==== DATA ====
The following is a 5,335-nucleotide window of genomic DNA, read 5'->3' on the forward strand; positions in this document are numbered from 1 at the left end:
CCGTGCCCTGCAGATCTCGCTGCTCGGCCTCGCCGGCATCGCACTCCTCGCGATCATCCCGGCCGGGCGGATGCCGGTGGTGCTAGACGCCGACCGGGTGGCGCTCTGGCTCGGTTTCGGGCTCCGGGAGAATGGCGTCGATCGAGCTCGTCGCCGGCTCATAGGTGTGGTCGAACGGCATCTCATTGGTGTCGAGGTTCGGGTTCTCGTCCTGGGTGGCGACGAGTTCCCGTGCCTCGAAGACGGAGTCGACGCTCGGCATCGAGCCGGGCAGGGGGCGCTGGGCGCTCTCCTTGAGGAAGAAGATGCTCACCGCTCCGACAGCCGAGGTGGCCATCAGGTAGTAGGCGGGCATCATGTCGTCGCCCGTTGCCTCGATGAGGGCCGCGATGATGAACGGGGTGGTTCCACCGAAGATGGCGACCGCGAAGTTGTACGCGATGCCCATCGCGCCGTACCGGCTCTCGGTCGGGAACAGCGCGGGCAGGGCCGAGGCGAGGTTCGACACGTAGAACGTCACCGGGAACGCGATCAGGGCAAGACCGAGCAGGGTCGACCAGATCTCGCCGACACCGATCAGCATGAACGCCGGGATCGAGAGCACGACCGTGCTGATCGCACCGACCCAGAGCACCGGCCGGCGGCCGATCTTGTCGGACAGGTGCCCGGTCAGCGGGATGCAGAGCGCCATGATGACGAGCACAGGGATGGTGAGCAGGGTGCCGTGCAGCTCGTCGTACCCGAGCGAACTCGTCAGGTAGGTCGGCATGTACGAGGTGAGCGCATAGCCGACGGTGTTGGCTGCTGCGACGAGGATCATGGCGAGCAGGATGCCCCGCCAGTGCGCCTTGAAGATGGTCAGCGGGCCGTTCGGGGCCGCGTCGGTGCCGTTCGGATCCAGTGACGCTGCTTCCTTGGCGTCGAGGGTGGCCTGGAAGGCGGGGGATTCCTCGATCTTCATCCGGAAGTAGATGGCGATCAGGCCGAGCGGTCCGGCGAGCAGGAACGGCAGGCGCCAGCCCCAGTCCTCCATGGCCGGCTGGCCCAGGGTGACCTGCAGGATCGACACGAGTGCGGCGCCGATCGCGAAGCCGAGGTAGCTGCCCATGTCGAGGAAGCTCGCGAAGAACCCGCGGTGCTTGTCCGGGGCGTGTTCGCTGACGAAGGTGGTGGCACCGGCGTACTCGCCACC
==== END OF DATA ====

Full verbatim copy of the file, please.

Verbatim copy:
The following is a 5,335-nucleotide window of genomic DNA, read 5'->3' on the forward strand; positions in this document are numbered from 1 at the left end:
CCGTGCCCTGCAGATCTCGCTGCTCGGCCTCGCCGGCATCGCACTCCTCGCGATCATCCCGGCCGGGCGGATGCCGGTGGTGCTAGACGCCGACCGGGTGGCGCTCTGGCTCGGTTTCGGGCTCCGGGAGAATGGCGTCGATCGAGCTCGTCGCCGGCTCATAGGTGTGGTCGAACGGCATCTCATTGGTGTCGAGGTTCGGGTTCTCGTCCTGGGTGGCGACGAGTTCCCGTGCCTCGAAGACGGAGTCGACGCTCGGCATCGAGCCGGGCAGGGGGCGCTGGGCGCTCTCCTTGAGGAAGAAGATGCTCACCGCTCCGACAGCCGAGGTGGCCATCAGGTAGTAGGCGGGCATCATGTCGTCGCCCGTTGCCTCGATGAGGGCCGCGATGATGAACGGGGTGGTTCCACCGAAGATGGCGACCGCGAAGTTGTACGCGATGCCCATCGCGCCGTACCGGCTCTCGGTCGGGAACAGCGCGGGCAGGGCCGAGGCGAGGTTCGACACGTAGAACGTCACCGGGAACGCGATCAGGGCAAGACCGAGCAGGGTCGACCAGATCTCGCCGACACCGATCAGCATGAACGCCGGGATCGAGAGCACGACCGTGCTGATCGCACCGACCCAGAGCACCGGCCGGCGGCCGATCTTGTCGGACAGGTGCCCGGTCAGCGGGATGCAGAGCGCCATGATGACGAGCACAGGGATGGTGAGCAGGGTGCCGTGCAGCTCGTCGTACCCGAGCGAACTCGTCAGGTAGGTCGGCATGTACGAGGTGAGCGCATAGCCGACGGTGTTGGCTGCTGCGACGAGGATCATGGCGAGCAGGATGCCCCGCCAGTGCGCCTTGAAGATGGTCAGCGGGCCGTTCGGGGCCGCGTCGGTGCCGTTCGGATCCAGTGACGCTGCTTCCTTGGCGTCGAGGGTGGCCTGGAAGGCGGGGGATTCCTCGATCTTCATCCGGAAGTAGATGGCGATCAGGCCGAGCGGTCCGGCGAGCAGGAACGGCAGGCGCCAGCCCCAGTCCTCCATGGCCGGCTGGCCCAGGGTGACCTGCAGGATCGACACGAGTGCGGCGCCGATCGCGAAGCCGAGGTAGCTGCCCATGTCGAGGAAGCTCGCGAAGAACCCGCGGTGCTTGTCCGGGGCGTGTTCGCTGACGAAGGTGGTGGCACCGGCGTACTCGCCACC